Case Study: Pratt & Whitney
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Integrate real-time data from multiple systems and deliver it relevant to diverse user groups
Number of Users
$2.6 million in annual savings; sales cycles cut in half
portal and integration Web services; Documentum databases
Even while speeding along at 500 miles an hour, 30,000 feet above the Earth, commercial airline engines are constantly transmitting information about the status of their parts. Down on the ground, data recorders at Pratt & Whitney, which builds and maintains these engines for carriers such as Delta Air Lines, United Airlines, Northwest Airlines and others, capture this information and compare it to required levels, in order to ensure the ongoing health of the engines. It all happens in a flashand now all that data is accessible in a flash, too.
Gaining access to this info used to be a laborious process. Time was, if you were an airline customer of Pratt, you had to pick up the phone and call them to get an update on your engine. Pratt then had to look up your engine, find your records. They'd get back to you.
Then, four years ago, Pratt installed dedicated, entirely secure cable lines that gave its airline customers direct access to Pratt systems. While a step in the right direction, this proved to be not only costlyto the tune of $2.6 million per yearbut it was also nearly as time-consuming for the customer, since the data was not centralized, but was dispersed over some 400 systems. In some ways, the dedicated lines weren't really saving money at all; they were creating more work.
Finally, Pratt hit upon a solution: Bring all the data under one virtual, Web-based roof and customize the experience, depending on whofrom the maintenance worker to the airline executivewas looking at the information. In short, an "outward-facing" portal that would give customers and suppliers access to the very same "inward-facing" portal used by Pratt's 12,000 employees. Two sides of the same database coin.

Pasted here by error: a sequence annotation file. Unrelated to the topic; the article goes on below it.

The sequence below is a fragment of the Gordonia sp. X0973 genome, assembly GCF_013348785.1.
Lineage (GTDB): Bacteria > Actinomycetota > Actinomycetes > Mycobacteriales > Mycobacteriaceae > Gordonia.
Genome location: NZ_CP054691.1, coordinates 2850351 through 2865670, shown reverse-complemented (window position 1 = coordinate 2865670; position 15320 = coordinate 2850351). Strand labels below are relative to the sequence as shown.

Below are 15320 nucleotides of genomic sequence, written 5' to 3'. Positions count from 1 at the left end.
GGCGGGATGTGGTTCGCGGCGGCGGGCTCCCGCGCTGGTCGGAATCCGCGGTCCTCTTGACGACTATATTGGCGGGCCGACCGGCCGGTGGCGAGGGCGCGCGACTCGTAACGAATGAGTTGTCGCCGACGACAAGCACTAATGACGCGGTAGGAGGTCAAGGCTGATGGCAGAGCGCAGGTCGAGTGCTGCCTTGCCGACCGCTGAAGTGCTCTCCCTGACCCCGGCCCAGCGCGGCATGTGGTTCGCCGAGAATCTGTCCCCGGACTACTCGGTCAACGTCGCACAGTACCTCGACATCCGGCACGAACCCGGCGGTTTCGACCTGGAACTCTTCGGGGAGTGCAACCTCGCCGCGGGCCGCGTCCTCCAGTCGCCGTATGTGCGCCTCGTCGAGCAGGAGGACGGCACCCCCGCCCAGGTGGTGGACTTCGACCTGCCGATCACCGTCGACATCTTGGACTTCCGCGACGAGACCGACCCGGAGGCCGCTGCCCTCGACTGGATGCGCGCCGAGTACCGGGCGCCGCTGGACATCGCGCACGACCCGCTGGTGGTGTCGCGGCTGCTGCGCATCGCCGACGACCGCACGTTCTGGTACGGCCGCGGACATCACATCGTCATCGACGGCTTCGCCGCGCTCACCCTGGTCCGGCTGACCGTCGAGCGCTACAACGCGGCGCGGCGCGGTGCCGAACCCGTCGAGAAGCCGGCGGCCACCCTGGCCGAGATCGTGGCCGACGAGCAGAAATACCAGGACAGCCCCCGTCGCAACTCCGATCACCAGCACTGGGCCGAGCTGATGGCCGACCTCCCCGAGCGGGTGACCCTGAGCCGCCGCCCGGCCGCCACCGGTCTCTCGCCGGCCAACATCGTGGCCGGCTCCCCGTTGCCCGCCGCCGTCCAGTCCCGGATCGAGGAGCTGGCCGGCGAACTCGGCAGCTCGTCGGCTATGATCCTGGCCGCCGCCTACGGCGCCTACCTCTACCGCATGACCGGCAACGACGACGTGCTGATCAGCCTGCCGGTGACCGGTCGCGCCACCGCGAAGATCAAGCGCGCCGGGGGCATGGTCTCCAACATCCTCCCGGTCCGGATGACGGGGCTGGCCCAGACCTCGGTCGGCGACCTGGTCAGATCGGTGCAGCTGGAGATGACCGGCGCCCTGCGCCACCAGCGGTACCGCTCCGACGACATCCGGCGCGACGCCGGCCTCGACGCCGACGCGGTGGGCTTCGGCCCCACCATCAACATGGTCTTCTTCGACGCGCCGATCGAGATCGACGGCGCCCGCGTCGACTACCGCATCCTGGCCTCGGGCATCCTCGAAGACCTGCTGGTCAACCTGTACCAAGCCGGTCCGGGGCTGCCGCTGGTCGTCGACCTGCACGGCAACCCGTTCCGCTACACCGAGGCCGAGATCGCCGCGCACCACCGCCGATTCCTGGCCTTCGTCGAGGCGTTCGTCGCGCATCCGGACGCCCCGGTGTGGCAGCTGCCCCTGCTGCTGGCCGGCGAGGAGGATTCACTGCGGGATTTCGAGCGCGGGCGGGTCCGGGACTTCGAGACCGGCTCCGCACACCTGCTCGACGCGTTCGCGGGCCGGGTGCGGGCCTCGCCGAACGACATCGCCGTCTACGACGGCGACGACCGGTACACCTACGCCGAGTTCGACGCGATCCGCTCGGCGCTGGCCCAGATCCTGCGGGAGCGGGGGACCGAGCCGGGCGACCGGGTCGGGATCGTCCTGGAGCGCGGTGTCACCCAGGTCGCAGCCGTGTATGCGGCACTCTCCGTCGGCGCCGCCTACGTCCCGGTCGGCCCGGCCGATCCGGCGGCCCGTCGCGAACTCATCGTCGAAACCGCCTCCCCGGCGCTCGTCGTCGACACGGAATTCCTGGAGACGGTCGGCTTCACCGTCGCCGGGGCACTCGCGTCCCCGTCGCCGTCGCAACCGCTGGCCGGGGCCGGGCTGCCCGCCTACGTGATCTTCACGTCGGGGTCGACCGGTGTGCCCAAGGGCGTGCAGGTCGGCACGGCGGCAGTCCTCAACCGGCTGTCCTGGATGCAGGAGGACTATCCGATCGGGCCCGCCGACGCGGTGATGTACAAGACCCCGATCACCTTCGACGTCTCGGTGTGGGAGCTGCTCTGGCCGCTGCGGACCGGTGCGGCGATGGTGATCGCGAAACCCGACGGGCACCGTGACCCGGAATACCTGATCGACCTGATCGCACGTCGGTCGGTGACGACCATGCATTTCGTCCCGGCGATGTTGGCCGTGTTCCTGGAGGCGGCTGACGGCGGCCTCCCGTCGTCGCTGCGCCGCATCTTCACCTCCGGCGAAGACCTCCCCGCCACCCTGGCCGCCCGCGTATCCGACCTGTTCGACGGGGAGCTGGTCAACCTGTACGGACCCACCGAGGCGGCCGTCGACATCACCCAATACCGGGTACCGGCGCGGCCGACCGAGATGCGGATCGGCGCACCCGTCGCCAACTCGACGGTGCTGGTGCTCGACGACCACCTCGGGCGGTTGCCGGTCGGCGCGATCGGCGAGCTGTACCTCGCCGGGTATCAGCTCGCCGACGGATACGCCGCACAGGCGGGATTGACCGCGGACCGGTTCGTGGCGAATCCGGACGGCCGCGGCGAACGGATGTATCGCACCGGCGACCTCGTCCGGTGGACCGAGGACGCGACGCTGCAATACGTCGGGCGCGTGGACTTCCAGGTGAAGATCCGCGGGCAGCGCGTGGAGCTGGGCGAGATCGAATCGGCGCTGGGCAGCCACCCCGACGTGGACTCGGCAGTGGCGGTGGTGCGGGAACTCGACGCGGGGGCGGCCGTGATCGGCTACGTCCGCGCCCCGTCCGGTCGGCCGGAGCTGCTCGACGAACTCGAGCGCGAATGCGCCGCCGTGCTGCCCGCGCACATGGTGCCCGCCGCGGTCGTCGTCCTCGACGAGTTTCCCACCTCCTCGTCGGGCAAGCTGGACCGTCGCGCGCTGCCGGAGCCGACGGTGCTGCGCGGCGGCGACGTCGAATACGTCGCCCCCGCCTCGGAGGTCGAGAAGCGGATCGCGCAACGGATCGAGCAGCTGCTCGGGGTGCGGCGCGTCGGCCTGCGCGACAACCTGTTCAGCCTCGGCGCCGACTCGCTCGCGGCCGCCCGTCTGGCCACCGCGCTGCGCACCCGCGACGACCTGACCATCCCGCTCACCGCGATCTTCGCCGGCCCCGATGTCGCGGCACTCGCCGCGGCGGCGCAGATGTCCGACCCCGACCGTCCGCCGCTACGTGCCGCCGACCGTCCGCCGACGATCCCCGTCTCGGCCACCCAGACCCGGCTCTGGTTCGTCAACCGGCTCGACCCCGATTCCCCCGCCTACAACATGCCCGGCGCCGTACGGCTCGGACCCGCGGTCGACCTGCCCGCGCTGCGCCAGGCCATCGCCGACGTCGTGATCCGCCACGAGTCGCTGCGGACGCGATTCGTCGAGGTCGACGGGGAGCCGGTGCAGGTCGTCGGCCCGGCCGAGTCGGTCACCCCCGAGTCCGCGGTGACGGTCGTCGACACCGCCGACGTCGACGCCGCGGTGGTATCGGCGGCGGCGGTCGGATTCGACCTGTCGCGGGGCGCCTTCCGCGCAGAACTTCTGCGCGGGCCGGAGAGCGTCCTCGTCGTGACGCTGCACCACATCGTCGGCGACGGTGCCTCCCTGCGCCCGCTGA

"Aerospace is an extremely complex industry, and we touch our customers in multiple places," says Colin Karsten, manager of information system programs at Pratt & Whitney. "A portal makes perfect sense, because it allows you to keep all systems in one place."
Sensible as it may be, portals are only effective if they deliver something that users want. That's why Pratt opted for software that allows users to customize their browsersa "My Yahoo!" approach to Pratt's resources. In some cases, this means the content that appears is geared toward a customer who is authorized to make purchases. For others, say an engineer, the screen will emphasize information on maintenance and offer a way to track the upgrade history of any particular engine or part. Elsewhere, more than 400 suppliers now have access to drawings and documents for the parts they build for Pratt. Partner companies and clients participate more intimately in contract bids in the "Virtual Proposal Center," where engineers, suppliers and partners collaborate on a proposal in cyberspace. Time saved: 45 days out of a typical 90-day proposal process.
Historically, one hurdle to good systems has been how much proprietary info they expose, but, says Glenn Kelman, VP of marketing at Plumtree Software Inc., "Transparency is becoming normal now." And Pratt's inside-out approach to self-service seems to have come just as customers were reaching their breaking point. "Customers were frustrated. They asked us, 'Can't you do something? Can you help us out?' " says Karsten. Now, customer satisfaction is way upand climbing every quarter. "Our customers are struggling to stay alive," he adds. "Any way we can offer better information at a cheaper price, it helps."